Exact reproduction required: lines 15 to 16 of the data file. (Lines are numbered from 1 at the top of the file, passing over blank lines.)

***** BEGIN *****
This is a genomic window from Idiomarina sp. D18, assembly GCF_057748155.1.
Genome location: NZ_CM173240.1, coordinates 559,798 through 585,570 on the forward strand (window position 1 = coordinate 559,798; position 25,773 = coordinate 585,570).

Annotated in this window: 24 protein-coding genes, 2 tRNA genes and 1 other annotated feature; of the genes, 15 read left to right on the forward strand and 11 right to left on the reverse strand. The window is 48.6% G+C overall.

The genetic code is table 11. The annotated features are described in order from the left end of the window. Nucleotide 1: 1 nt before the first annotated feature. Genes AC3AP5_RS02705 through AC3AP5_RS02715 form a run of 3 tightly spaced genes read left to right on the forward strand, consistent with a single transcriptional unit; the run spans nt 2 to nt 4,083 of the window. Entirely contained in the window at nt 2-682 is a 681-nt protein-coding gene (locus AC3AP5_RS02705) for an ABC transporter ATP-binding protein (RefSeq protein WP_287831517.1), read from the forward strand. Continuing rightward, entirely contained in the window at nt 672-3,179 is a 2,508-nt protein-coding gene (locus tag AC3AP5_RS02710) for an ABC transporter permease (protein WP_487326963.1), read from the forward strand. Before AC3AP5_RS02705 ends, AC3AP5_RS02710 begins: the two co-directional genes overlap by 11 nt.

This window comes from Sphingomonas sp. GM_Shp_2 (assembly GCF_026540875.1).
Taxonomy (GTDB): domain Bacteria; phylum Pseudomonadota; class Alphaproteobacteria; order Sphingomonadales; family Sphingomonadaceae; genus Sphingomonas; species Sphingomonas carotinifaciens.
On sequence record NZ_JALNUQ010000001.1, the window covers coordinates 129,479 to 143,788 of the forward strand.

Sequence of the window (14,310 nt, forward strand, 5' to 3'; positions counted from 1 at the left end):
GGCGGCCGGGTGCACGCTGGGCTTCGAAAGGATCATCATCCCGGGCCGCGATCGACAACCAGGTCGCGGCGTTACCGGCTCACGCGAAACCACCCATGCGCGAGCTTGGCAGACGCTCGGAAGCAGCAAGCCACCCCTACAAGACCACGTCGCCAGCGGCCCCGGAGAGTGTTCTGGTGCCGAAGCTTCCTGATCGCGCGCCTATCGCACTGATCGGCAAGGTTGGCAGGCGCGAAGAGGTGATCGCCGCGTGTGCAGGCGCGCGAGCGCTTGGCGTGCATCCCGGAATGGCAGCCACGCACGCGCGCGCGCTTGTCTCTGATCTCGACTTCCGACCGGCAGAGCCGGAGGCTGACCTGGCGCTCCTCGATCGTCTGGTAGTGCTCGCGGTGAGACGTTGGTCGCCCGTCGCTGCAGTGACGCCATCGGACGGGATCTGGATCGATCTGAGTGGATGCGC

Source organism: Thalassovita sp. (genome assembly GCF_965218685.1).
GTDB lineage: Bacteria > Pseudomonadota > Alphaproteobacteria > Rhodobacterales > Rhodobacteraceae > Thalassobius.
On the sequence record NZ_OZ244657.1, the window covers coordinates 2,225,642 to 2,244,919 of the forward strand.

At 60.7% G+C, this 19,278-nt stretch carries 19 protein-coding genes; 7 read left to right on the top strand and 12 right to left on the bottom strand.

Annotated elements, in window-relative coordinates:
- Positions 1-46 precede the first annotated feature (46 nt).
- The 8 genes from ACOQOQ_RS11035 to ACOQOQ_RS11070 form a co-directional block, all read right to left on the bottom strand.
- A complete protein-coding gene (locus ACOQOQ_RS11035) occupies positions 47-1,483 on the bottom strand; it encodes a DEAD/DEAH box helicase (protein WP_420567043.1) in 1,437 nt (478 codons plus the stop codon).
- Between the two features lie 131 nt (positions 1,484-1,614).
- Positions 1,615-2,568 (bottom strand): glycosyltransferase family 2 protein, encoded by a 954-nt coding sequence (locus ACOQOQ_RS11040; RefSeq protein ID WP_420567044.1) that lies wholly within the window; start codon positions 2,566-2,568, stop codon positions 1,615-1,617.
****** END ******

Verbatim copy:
- Positions 1-46 precede the first annotated feature (46 nt).
- The 8 genes from ACOQOQ_RS11035 to ACOQOQ_RS11070 form a co-directional block, all read right to left on the bottom strand.